Penny Marshall’s Big is so easy to take for granted. Like most decades, the ‘80s were overwhelmed by mediocre, throwaway comedies, many of which fans still glom onto out of nostalgia. It’s often better not to revisit these movies as a levelheaded adult. I’ve personally had many a fond memory shattered. But Big is different. It’s genuinely special, a fact that has been proven to me after watching it for the first time in probably 20 years. There’s plenty of hideous fashion and name-branding to mark it as a late ‘80s feature, but Big also has a timeless quality and a real warmth that makes it comparable to a Frank Capra production. Marshall, along with screenwriters Gary Ross & Anne Spielberg, expertly balance a light comedic tone without overwhelming the film’s more dramatic weight or dropping over into trite sentimentality. Even when the jokes are lame, it’s awfully difficult to remain unmoved by Hanks’ charming portrayal. There’s also an awful lot of logistical thought put into this particularly irrational concept. As a director, Marshall would often lose herself in Oscar-baiting schmaltz, like Awakenings, and shockingly forgettable junk, like Renaissance Man, but her two high-concept Tom Hanks comedies, Big and A League of Their Own, definitely stand the test of time and among the best mainstream comedies of the era.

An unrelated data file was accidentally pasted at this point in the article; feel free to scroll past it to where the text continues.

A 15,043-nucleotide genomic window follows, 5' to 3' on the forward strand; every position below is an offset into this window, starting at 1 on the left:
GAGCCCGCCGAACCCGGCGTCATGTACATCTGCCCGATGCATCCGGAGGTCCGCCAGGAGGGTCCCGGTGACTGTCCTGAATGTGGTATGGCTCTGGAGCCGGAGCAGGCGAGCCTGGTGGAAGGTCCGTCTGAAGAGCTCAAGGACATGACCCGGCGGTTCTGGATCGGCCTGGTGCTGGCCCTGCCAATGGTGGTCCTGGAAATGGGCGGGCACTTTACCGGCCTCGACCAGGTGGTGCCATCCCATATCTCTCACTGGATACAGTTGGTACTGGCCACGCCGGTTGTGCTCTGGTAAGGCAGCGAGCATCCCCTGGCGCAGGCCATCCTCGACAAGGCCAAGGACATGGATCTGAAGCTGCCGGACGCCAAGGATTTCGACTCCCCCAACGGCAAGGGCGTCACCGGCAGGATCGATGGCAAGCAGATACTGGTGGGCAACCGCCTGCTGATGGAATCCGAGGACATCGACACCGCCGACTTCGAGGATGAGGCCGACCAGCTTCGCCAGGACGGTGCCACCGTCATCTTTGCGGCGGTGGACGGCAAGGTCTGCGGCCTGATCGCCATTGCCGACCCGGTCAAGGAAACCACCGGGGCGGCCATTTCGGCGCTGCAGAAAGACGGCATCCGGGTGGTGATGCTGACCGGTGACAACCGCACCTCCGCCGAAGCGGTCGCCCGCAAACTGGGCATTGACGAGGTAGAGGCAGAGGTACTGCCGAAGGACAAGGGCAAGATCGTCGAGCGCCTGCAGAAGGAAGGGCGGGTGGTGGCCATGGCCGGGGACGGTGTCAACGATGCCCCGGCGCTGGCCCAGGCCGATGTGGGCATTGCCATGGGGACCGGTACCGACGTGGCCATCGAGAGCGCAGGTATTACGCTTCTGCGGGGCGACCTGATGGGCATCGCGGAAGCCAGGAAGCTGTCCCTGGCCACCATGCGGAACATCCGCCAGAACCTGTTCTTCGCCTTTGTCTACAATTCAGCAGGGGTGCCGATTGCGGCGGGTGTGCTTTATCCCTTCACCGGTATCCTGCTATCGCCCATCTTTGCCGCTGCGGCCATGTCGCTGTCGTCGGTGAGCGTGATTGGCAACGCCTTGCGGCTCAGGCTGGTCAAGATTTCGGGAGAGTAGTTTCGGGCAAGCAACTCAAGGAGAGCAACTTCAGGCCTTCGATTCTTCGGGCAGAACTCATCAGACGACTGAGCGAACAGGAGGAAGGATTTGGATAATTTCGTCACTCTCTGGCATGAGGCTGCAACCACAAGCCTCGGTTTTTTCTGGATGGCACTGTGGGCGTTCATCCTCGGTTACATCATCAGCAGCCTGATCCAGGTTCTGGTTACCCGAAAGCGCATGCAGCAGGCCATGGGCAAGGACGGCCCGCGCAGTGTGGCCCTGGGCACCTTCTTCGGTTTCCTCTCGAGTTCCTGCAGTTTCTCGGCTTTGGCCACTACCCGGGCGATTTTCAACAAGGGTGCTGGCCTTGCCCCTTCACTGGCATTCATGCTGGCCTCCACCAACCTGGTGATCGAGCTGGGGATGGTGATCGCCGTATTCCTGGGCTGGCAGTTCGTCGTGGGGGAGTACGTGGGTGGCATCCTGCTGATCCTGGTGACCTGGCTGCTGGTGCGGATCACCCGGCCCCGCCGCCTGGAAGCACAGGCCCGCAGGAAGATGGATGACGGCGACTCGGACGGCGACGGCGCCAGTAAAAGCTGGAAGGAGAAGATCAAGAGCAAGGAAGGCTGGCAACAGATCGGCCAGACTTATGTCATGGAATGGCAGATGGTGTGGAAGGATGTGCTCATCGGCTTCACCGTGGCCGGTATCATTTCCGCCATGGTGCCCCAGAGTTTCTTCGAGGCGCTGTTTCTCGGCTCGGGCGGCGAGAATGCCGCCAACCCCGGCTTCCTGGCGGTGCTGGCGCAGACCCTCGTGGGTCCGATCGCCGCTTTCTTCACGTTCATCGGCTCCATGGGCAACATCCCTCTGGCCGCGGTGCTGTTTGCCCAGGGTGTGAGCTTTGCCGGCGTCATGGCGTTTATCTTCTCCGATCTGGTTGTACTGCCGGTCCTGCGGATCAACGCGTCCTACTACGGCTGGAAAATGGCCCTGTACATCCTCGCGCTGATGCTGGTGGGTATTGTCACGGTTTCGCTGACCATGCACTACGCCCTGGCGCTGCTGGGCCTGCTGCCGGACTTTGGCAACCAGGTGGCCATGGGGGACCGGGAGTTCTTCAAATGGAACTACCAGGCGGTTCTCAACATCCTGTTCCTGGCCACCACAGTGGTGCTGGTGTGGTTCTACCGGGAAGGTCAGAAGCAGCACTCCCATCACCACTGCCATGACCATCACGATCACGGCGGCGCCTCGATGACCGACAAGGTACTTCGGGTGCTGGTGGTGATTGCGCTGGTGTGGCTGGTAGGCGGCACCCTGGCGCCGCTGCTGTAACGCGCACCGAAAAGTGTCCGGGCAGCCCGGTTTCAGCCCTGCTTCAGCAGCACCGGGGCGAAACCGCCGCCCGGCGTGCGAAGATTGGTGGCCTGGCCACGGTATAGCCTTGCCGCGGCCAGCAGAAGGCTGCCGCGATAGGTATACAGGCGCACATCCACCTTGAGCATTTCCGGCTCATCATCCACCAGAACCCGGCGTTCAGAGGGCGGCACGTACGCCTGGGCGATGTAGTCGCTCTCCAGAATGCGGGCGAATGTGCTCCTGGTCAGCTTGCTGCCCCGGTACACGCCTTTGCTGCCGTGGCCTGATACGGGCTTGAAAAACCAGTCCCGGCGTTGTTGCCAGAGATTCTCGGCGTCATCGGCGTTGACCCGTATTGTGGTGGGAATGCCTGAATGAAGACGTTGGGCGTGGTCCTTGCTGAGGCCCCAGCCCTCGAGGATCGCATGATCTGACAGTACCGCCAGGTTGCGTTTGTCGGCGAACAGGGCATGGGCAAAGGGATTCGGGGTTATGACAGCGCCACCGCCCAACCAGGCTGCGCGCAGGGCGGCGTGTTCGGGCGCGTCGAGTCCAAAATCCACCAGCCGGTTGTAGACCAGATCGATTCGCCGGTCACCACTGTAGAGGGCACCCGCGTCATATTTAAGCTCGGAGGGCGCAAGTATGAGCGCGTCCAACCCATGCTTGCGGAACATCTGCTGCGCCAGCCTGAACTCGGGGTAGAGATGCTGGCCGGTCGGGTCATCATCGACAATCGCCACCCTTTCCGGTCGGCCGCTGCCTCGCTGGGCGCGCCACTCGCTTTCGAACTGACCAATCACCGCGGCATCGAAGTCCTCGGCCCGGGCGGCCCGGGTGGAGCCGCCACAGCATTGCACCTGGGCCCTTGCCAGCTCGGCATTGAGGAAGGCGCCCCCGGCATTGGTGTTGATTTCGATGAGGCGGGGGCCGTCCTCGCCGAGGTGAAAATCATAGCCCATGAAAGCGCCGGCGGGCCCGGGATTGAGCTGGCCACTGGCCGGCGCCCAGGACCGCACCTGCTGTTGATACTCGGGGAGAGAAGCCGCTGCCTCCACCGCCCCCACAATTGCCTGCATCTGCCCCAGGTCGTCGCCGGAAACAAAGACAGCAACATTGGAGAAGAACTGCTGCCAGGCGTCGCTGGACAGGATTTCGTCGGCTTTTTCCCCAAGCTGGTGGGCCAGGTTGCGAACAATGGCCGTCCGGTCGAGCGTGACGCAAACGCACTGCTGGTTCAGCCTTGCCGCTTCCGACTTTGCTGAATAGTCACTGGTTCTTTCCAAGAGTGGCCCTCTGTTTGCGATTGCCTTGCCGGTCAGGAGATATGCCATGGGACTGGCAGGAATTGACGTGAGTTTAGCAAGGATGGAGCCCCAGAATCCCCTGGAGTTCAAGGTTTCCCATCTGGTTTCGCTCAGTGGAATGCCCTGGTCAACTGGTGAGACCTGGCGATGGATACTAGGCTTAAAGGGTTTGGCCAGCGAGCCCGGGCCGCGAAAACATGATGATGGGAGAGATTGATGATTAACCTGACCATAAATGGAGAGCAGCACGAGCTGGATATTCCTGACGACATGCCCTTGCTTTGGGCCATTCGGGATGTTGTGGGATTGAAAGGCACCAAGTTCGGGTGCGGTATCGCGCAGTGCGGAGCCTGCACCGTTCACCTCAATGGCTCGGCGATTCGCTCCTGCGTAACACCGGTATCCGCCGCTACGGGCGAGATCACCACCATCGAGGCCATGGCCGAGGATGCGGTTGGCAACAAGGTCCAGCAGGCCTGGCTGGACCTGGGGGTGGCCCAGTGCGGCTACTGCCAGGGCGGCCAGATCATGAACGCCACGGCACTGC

Usually, the release of a long-standing favourite on Blu-ray is reason to celebrate, but this is essentially a re-release of Fox’s original Blu-ray. The only differences are the ‘25th Anniversary’ banner, a collection of Zoltar fortune teller cards, and a slipcase cover that plays the film’s awkward version of ‘Heart and Soul’ when you open it. Fortunately, the 1080p, 1.85:1 transfer is solid without being spectacular. The limitations most pertain to the film’s understated look (it’s especially plain for a Barry Sonnenfeld-shot movie). The detail level, colour vibrancy, and general clarity changes from shot to shot a bit more than I’m used to, seemingly for no reason outside of the conditions surrounding the shot (lighting, interiors vs. exteriors). There are only a handful of moments where the difference is notable, though, with the majority of the images appearing significantly sharper than the included DVD copy. The film grain usually appears natural and elements are usually sharply separated, featuring minor edge enhancement effects along the harshest black edges. The most vivid hues, especially the pink lighting during the party sequence, have some chroma noise artefacts that likely could’ve been avoided in the mastering process, but, otherwise, I’ve got no major complaints. The DTS-HD Master Audio 5.1 remix is likely the same one Fox has been using since earlier DVD versions. It’s not all that different from the original stereo track (which is also available here, though compressed). The dialogue has been nicely centered while stereo and surround effects remain true to the original spread. The directional effects are limited mostly to general ambience, like office, street, and party noise. Howard Shore’s grotesquely sappy score gets a boost in warmth from the LFE support, though there is one moment where it swells, cracks, and is suddenly much quieter towards the end of the film.